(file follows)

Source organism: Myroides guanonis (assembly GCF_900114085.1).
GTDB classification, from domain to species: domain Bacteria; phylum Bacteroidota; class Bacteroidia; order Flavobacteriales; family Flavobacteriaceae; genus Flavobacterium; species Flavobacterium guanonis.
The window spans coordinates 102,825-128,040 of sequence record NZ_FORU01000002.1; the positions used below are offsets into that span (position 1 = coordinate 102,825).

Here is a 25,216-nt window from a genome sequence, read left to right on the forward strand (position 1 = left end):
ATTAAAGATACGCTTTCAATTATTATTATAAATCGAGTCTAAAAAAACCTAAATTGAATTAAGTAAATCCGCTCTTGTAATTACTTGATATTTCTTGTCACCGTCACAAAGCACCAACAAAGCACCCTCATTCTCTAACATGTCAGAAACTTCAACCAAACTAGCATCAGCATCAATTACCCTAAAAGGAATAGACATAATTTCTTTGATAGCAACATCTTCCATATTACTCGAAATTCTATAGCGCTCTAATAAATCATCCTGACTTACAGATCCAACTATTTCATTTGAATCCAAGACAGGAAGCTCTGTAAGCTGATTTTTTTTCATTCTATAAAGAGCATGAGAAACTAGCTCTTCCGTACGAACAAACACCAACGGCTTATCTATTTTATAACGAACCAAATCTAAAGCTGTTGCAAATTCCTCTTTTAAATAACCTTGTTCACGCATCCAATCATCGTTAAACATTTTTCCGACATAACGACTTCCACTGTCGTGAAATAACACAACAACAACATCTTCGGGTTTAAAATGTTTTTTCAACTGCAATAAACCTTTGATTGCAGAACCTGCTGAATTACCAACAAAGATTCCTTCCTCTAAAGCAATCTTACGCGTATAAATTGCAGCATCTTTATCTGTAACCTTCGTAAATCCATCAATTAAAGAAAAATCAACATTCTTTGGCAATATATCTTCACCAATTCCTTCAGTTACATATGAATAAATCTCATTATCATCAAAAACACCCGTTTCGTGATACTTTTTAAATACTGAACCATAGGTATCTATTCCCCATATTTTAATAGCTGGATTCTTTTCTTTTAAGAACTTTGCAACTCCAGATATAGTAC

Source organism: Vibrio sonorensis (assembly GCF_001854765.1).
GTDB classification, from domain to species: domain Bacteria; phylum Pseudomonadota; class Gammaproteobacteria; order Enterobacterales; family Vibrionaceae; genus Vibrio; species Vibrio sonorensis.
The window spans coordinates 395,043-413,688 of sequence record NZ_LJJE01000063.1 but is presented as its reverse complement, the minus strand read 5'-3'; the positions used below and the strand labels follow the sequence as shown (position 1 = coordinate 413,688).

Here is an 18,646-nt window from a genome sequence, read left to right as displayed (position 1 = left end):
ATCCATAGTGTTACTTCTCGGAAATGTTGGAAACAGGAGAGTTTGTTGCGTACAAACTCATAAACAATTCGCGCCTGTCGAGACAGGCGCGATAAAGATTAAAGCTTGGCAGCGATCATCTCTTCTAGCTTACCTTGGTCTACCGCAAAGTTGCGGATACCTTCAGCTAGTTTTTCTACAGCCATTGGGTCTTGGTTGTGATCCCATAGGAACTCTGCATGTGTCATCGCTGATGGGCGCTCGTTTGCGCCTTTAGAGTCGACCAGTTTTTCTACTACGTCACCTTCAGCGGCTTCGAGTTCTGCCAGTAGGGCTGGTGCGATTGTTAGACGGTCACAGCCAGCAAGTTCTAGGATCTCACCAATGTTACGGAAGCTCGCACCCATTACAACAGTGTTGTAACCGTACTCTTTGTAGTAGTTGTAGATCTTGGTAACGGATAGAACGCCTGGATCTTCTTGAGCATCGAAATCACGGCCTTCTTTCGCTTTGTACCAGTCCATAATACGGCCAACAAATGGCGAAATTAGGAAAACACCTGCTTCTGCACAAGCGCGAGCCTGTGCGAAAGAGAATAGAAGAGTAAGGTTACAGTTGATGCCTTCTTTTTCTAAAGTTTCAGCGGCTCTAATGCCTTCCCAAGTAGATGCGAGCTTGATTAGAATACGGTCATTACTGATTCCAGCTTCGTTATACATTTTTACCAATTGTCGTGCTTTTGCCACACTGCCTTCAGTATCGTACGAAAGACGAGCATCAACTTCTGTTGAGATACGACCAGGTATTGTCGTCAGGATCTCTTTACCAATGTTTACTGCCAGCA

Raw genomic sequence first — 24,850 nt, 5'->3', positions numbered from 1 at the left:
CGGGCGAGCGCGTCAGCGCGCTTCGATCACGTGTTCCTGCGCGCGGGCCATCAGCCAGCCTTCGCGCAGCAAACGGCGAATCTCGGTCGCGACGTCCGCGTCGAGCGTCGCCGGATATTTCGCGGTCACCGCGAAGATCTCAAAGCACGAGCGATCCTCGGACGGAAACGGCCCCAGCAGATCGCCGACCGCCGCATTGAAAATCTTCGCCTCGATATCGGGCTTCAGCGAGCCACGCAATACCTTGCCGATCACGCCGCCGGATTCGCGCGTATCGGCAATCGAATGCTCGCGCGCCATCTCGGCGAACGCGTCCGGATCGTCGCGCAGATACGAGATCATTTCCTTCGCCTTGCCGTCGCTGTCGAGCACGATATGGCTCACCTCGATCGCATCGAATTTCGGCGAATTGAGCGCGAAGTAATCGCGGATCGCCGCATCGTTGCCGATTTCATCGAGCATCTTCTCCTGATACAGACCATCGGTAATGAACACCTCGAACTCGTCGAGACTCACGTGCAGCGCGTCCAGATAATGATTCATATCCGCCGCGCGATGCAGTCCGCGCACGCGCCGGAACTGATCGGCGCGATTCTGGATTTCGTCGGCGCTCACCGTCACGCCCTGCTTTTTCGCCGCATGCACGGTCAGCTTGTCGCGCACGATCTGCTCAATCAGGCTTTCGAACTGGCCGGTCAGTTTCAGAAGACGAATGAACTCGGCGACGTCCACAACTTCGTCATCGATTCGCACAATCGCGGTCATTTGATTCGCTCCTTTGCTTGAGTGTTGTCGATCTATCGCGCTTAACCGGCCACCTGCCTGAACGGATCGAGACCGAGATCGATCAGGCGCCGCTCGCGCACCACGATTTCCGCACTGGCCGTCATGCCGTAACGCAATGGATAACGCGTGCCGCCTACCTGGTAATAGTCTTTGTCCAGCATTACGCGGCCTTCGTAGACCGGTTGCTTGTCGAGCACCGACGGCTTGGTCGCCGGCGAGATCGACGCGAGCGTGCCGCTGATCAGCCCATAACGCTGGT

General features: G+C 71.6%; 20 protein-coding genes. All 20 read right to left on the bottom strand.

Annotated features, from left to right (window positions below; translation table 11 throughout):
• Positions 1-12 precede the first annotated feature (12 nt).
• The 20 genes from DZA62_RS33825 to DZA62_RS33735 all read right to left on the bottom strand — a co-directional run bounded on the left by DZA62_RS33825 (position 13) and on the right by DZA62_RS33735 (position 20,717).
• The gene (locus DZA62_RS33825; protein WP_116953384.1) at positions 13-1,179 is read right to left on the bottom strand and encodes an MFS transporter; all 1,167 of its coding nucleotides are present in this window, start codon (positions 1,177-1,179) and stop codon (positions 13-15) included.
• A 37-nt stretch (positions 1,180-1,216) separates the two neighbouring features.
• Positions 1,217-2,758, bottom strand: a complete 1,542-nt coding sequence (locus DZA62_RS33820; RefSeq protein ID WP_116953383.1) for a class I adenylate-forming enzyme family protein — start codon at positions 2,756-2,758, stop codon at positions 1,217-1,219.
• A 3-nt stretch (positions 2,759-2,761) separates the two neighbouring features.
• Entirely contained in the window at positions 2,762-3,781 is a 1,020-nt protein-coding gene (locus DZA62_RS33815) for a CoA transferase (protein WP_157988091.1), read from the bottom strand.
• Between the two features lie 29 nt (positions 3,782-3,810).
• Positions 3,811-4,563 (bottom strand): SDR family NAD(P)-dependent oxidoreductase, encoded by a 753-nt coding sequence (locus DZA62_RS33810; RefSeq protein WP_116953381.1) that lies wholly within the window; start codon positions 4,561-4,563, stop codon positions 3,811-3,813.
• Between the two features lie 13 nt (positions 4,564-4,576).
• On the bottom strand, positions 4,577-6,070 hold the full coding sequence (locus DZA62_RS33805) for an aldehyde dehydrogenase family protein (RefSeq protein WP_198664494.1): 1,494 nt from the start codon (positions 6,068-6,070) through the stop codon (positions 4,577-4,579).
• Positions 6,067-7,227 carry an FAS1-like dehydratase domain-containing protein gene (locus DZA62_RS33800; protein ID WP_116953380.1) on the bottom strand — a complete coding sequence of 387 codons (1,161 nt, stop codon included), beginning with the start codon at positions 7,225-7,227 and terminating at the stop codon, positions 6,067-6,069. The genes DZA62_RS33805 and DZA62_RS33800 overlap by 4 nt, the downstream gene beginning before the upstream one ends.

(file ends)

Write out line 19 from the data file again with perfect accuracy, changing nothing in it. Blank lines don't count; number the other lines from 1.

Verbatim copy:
• Positions 1,217-2,758, bottom strand: a complete 1,542-nt coding sequence (locus DZA62_RS33820; RefSeq protein ID WP_116953383.1) for a class I adenylate-forming enzyme family protein — start codon at positions 2,756-2,758, stop codon at positions 1,217-1,219.